Expert Article Library
Photographic Evidence Establishing Just Verdicts In The Courtroom
By Benjamin J. Cantor, J.D.
While Justice is sometimes pictured blindfolded, photographic evidence is one of the most effective means of piercing the mask of doubt when preparing a legal court case. Photography is extremely valuable in assuring that justice prevails in our courts.
Although nearly 90 percent of all evidence presented in court trials is verbal, it is also the most unsatisfactory type of evidence. People lie, forget, and exaggerate; their hearing or eyesight may be impaired, or they may possess prejudices that affect their perceptions of how things happened.
Oral testimony is not only less reliable than other forms of documentation, but it is also fleeting--lasting only as long as the individual jurors' memories. On the other hand, photographic evidence usually remains before the jury from its introduction to the end of the trial. And it is often present in the jury-room while verdict deliberations are taking place.
A photograph continues to "testify" from the moment it is put into evidence until the verdict is rendered. Jurors who may not have listened closely to all the verbal testimony--due to distractions or witnesses lowering their voices--have a second chance to review the case when photographic evidence is available.
Visual material is superior to the spoken word for communicating ideas, information, or descriptions. As early as about 400 B.C., the warping effect of time upon human memory was noted by Greek historian, Thucydides. Confusion and uncertainty, he noted, arise "... from the want of coincidence between accounts of the same occurrences by different eyewitnesses; arising sometimes from imperfect memory, and sometimes from undue partiality for one side or the other."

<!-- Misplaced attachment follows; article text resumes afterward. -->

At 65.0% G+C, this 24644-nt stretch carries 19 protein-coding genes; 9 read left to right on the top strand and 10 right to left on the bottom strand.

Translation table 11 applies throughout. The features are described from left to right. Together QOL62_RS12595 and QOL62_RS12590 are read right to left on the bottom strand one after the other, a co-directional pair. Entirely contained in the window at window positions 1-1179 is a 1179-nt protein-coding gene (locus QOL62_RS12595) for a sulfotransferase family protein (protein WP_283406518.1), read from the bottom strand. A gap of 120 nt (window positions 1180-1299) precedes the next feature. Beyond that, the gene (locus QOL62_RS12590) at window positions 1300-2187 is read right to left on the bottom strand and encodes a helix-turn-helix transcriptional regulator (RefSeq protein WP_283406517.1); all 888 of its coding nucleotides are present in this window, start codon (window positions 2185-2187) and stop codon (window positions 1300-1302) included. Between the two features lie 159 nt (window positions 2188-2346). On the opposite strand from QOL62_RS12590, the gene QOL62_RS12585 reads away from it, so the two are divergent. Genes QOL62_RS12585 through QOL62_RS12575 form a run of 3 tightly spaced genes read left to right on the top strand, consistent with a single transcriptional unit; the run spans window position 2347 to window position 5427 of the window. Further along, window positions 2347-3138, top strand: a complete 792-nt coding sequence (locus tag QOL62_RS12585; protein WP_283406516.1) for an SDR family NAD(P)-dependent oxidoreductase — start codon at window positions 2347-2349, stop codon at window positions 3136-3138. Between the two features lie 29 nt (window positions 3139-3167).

Using legal photography, it's possible to bring whole accounts of historical facts into the courtroom. It could be fairly said that the photograph has been the most significant contribution to the fact-finding process since the emergence of the testimonial witness.
Today's ubiquitous television and video productions have made Americans a truly visually oriented people. Regardless of language differences or degree of literacy, most persons can understand a picture or drawing; hence, visuals can be regarded as a "universal language."
The paramount value of pictures lies in their ability to offer graphic credibility and convincing proof of facts in search of truth, which should be the ultimate goal of all litigation.